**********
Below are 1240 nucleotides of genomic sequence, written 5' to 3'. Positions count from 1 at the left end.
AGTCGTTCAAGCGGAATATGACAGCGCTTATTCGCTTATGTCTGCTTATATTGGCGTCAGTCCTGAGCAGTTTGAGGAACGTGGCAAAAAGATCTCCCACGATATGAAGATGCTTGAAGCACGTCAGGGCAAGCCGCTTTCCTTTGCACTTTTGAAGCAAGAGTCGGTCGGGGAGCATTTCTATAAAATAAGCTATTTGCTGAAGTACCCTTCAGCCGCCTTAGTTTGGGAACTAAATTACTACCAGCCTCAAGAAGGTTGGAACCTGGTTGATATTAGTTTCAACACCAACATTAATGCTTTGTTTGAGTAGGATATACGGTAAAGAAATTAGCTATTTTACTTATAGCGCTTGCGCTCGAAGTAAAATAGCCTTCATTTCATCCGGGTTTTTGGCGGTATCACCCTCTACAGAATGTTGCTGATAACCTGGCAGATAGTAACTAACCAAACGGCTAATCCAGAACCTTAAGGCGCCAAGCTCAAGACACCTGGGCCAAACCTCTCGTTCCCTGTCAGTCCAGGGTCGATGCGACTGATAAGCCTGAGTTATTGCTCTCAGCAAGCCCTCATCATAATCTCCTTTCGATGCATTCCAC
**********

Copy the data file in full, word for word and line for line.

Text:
Below are 1240 nucleotides of genomic sequence, written 5' to 3'. Positions count from 1 at the left end.
AGTCGTTCAAGCGGAATATGACAGCGCTTATTCGCTTATGTCTGCTTATATTGGCGTCAGTCCTGAGCAGTTTGAGGAACGTGGCAAAAAGATCTCCCACGATATGAAGATGCTTGAAGCACGTCAGGGCAAGCCGCTTTCCTTTGCACTTTTGAAGCAAGAGTCGGTCGGGGAGCATTTCTATAAAATAAGCTATTTGCTGAAGTACCCTTCAGCCGCCTTAGTTTGGGAACTAAATTACTACCAGCCTCAAGAAGGTTGGAACCTGGTTGATATTAGTTTCAACACCAACATTAATGCTTTGTTTGAGTAGGATATACGGTAAAGAAATTAGCTATTTTACTTATAGCGCTTGCGCTCGAAGTAAAATAGCCTTCATTTCATCCGGGTTTTTGGCGGTATCACCCTCTACAGAATGTTGCTGATAACCTGGCAGATAGTAACTAACCAAACGGCTAATCCAGAACCTTAAGGCGCCAAGCTCAAGACACCTGGGCCAAACCTCTCGTTCCCTGTCAGTCCAGGGTCGATGCGACTGATAAGCCTGAGTTATTGCTCTCAGCAAGCCCTCATCATAATCTCCTTTCGATGCATTCCAC